Hydrogen Sulfide Effects
This page summarizes the health effects of hydrogen sulfide.
Hydrogen sulfide exposure effects
Hydrogen sulfide is a colorless, highly flammable gas that can negatively affect humans and animals. At low concentrations (~10 ppb), hydrogen sulfide smells like rotten eggs, but at higher concentrations, hydrogen sulfide is odorless, in part due to olfactory fatigue which can occur around 100 ppm (cite: AEGL vol. 9). Exposure to low concentrations of hydrogen sulfide (<10 ppm) can result in headache, nausea, diarrhea, vomiting, shortness of breath, eye irritation, throat irritation, watery eyes, and sensitivity to light. Exposure to moderately higher concentrations of hydrogen sulfide can induce asthma-like symptoms and mild pulmonary disease. At higher concentrations, ~100 ppm, hydrogen sulfide can be a neurotoxin, impairing vision, motor skills, and memory. The concentration at which hydrogen sulfide is deemed immediately dangerous to life and health (IDLH) is 100 ppm (cite: AEGL, OSHA). At concentrations exceeding 500 ppm, short term exposure to hydrogen sulfide can be lethal. There is very little data about the health effects of chronic exposure to hydrogen sulfide, and due to the very steep exacerbation of health effects with increasing concentrations above 10 ppm, and some data demonstrating biological consequences at just 1 ppm exposure, the World Health Organization (WHO) recommends using large margins for safety in exposure guidelines. The WHO exposure guidelines are 0.1 ppm for 24-hour exposure (WHO, 2000).
Acute Exposure Guidelines from National Research Council: https://www.epa.gov/sites/production/files/2014-11/documents/hydrogen_sulfide_final_volume9_2010.pdf
Fact sheet from the Occupational Safety &b Health Administration: https://www.osha.gov/OshDoc/data_Hurricane_Facts/hydrogen_sulfide_fact.pdf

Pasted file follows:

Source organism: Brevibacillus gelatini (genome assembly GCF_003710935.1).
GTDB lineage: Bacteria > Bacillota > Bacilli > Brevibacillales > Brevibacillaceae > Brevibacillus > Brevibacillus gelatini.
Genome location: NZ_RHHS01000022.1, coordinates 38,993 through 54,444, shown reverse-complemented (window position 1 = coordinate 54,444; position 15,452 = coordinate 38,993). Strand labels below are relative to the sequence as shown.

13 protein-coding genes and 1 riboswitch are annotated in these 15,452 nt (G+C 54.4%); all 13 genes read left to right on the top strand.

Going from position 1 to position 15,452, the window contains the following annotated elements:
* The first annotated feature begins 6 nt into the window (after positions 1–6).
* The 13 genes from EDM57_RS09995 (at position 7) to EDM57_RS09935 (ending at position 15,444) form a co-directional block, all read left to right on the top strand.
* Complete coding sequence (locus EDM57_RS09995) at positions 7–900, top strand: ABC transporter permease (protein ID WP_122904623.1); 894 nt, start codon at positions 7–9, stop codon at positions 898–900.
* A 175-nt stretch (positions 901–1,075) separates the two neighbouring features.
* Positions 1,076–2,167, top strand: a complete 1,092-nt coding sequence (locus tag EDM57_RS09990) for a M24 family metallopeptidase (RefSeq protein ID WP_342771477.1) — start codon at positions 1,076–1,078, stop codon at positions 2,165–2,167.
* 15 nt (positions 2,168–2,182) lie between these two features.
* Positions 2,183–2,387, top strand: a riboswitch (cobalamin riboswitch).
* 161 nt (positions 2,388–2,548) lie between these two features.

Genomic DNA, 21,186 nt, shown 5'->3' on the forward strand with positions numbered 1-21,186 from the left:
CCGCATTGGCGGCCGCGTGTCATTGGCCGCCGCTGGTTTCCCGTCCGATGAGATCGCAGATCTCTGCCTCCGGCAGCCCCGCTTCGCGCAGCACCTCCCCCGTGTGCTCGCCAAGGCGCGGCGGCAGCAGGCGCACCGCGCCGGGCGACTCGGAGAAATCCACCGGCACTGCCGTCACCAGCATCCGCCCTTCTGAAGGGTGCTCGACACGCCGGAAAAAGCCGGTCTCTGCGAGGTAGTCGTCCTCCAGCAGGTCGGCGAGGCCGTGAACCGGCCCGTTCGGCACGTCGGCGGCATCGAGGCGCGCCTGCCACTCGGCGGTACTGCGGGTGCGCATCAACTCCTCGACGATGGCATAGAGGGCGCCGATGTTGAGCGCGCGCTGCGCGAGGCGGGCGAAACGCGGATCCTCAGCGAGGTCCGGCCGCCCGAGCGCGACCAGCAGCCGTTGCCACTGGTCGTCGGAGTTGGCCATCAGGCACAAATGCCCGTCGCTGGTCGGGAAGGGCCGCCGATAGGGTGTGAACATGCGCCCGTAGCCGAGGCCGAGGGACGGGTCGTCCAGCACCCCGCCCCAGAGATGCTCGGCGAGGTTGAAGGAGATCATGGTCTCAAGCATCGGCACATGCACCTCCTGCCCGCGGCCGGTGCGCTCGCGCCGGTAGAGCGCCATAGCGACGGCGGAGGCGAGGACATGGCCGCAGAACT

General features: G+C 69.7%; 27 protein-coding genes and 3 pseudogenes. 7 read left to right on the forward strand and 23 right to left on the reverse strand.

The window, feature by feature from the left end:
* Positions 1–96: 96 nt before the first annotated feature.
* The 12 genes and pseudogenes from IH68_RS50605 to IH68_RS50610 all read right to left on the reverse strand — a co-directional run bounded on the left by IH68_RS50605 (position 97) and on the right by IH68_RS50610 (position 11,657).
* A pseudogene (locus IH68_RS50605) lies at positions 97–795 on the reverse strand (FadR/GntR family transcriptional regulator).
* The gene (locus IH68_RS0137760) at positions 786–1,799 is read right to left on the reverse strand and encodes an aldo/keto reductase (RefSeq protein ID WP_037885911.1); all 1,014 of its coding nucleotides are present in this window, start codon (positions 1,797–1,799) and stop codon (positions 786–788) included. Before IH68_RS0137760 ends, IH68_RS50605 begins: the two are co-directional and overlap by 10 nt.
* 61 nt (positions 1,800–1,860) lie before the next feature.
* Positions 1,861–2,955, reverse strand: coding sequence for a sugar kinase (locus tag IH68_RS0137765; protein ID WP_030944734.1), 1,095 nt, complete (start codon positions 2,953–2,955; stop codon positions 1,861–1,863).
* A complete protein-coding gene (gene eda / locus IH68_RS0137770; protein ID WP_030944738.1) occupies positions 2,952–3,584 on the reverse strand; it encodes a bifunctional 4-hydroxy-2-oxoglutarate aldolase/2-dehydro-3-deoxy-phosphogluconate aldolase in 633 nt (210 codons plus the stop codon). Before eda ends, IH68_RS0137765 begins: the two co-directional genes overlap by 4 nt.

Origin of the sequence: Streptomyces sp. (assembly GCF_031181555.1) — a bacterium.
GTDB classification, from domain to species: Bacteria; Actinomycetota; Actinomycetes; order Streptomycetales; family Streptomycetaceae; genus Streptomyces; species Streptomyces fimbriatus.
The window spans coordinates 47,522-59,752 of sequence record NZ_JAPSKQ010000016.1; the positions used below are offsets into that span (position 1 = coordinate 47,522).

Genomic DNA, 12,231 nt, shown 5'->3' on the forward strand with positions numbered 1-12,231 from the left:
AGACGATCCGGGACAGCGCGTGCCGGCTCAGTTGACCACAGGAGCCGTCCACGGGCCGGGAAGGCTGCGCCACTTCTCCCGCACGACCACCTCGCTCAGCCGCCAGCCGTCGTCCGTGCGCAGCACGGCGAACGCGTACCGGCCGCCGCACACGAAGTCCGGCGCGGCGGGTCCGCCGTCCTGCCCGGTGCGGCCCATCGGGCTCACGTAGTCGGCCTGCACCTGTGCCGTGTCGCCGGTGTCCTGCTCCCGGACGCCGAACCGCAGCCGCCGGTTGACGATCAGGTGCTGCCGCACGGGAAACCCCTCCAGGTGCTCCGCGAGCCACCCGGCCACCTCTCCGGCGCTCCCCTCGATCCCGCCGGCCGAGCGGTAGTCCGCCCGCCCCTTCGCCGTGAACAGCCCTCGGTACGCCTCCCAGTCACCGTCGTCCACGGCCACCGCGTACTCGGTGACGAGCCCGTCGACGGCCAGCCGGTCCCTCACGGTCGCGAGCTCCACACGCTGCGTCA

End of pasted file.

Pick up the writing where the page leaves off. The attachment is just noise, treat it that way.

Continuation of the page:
Air Quality Guidelines from the World Health Organization: http://www.euro.who.int/__data/assets/pdf_file/0019/123076/AQG2ndEd_6_6Hydrogensulfide.PDF
Hydrogen sulfide exposure in the news
There have been several instances, even in recent years, of people suffering significant health effects due to exposure to hydrogen sulfide. Some of these instances include:
An oil spill resulting in the death of 9 people due to hydrogen sulfide exposure in 1975: http://lubbockonline.com/local-news/2010-09-15/denver-city-remembers-h2s-tragedy
A sewer leaked hydrogen sulfide gas that killed two and injured eight in 2002: http://www.csb.gov/georgia-pacific-corp-hydrogen-sulfide-poisoning/
A defective battery leaked hydrogen sulfide into an automobile and killed two in 2016: http://www.nydailynews.com/news/national/woman-girl-died-inhaling-hydrogen-sulfide-coroners-article-1.2817657
Hydrogen sulfide and methane from rotting vegetation in a manhole killed three in 2017: https://www.washingtonpost.com/news/morning-mix/wp/2017/01/18/three-utility-workers-descend-to-their-deaths-in-florida-manhole-overcome-by-fumes/?utm_term=.11268b7f0544
Flagrant fugitive hydrogen sulfide emissions in Canadian oil fields, with improper practices causing health effects and a worker's death: https://www.thestar.com/news/canada/2017/10/01/that-rotten-stench-in-the-air-its-the-smell-of-deadly-gas-and-secrecy.html
Exposure limits from various sources, from an Airgas Materials Safety Data Sheet:
ACGIH TLV (United States, 3/2016). STEL: 5 ppm 15 minutes. TWA: 1 ppm 8 hours. NIOSH REL (United States, 10/2013). CEIL: 15 mg/m³ 10 minutes. CEIL: 10 ppm 10 minutes. OSHA PEL 1989 (United States, 3/1989). STEL: 21 mg/m³ 15 minutes. STEL: 15 ppm 15 minutes. TWA: 14 mg/m³ 8 hours. TWA: 10 ppm 8 hours. OSHA PEL Z2 (United States, 2/2013). AMP: 50 ppm 10 minutes. CEIL: 20 ppm
Information about hydrogen sulfide toxicity can be found here: http://www.tandfonline.com/doi/abs/10.3109/10408448409029321 (which is behind a paywall).
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